5. Keeper of the Seven Keys – Helloween
German metal gods Helloween may be the quintessential metal band of all time, and are my personal favorite. Doing everything Iron Maiden does, but just a little bit better, this band delivers anthemic metal with musical virtuosity.
On Keeper of the Seven Keys I & II (and two subsequent albums after), vocalist Michael showed why he is the greatest metal vocalist in the world. Bassist Markus Grosskopf challenges Steve Harris for the same title in the bass category.
Many people think this was a one or two hit wonder band because they didn’t really hit in America. That’s absolutely not the case. Still making great music today, Helloween has been uniting pumpkins around the world since 1986 – 34 solid years!
If you love metal; especially metal with a classical/symphonic band, this is your band, and Keeper 1 & 2 are your albums. The two go together as a unit, as if they were written and recorded at the same time, even if they weren’t. If I had to give a nod to one over the other, I choose Keeper part 2, since it has Helloween’s greatest song, the anthemic twelve minute masterpiece, Keeper of the Seven Keys.
4. Abbey Road – The Beatles
John and Paul did legendary things for about seven years, then decided to give young George Harrison a chance. Who knew there were three legends in this band from Liverpool? (Nothing personal Ringo, but let’s be real.)
Abbey Road is the result of everything that led up to this masterpiece. Intricate harmonies, catchy hooks, substantive lyrics and pure musical diversity that highlighted each Beatles’ strengths. There’s just something special about this album, pun intended. Pure musical mastery, the best album from the world’s greatest band.
3. Piece of Mind – Iron Maiden
Iron Maiden is the classic “new wave of British heavy metal” (NWOBHM) act. I can argue that the combination of Number of the Beast, Piece of Mind and Powerslave is the best 3 album run in all of music history. (Boston’s 1st 3 and Led Zeppelin’s “4,” “Houses” and “Graffiti” would also contend).
Steve Harris sets the standard for bassists while renaissance man & vocalist Bruce Dickinson delivers as good of a live show as anyone, when he’s not flying the band’s plane, writing an autobiography or creating another Trooper beer. Martin Birch writes the production gospel that every metal producer forever after will try, and fail, to replicate.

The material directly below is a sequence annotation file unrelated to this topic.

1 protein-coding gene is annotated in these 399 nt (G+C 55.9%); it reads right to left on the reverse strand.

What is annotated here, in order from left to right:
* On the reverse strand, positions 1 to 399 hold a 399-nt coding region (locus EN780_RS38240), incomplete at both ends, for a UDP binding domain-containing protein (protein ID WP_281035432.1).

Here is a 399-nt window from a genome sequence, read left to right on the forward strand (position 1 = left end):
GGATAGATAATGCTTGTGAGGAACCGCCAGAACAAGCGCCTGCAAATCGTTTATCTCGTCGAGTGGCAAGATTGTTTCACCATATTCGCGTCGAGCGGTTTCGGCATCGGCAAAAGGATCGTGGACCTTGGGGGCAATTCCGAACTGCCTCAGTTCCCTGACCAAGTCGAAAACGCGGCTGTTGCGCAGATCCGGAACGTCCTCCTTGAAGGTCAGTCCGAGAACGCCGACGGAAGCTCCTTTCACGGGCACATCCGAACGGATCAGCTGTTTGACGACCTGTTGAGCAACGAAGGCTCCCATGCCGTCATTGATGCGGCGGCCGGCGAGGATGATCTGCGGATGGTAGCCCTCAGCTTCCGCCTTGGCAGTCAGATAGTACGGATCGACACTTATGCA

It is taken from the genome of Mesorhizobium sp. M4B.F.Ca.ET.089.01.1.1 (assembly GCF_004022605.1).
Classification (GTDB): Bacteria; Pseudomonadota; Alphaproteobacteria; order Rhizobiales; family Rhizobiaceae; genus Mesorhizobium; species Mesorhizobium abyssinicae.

It’s hard to pick a favorite Maiden album and Number of the Beast could have easily gotten the honor – but it doesn’t have either Revelations or Where Eagles Dare – so the nod goes to 1983’s Piece of Mind.
2. Too Fast For Love – Motley Crue
The first or second album I bought with my own money as a new teenager, TFFL instantly became my inspiration for all things heavy metal. (That’s what we used to call hard rock back in my day, kids.) The raw sound (mistakes and all), the look, the attitude and damn, those songs! Nikki Sixx could never duplicate the magic of this incredible masterpiece.
The rawness is captured by the classic sound of guitarist Mick Mars and the clean, tenor-styled vocals of Vince Neil. Tommy Lee showed you can never have too much cowbell and Nikki Sixx created a whole new level of rock star by just walking into a room.
There doesn’t exist a more metal riff than the opening notes of the album’s opener, Live Wire. Awe inspiring, crusade starting and life changing.
1. Escape – Journey
While I wouldn’t mind if I never heard Don’t Stop Believing again, back in the day this was THE ALBUM! Virtually no bad songs (except maybe the mundane Lay it Down), it was hit after hit after hit. The three best songs on the album were not even released as singles (Escape, Mother/Father, Stone In Love) which speaks to the strength of this instantly memorable rock classic.
Not to mention it features the man, myth and legend – Mr. Steve Perry – at his peak – a singer who earns a spot on the Mt. Rushmore for rock singers, right there with Robert Plant, Robin Zander and Brad Delp. (But that’s a post for another day.)
The voice, the songs, the guitar sound, the solos; all speak to a soundtrack in time when life was good and the music was even better.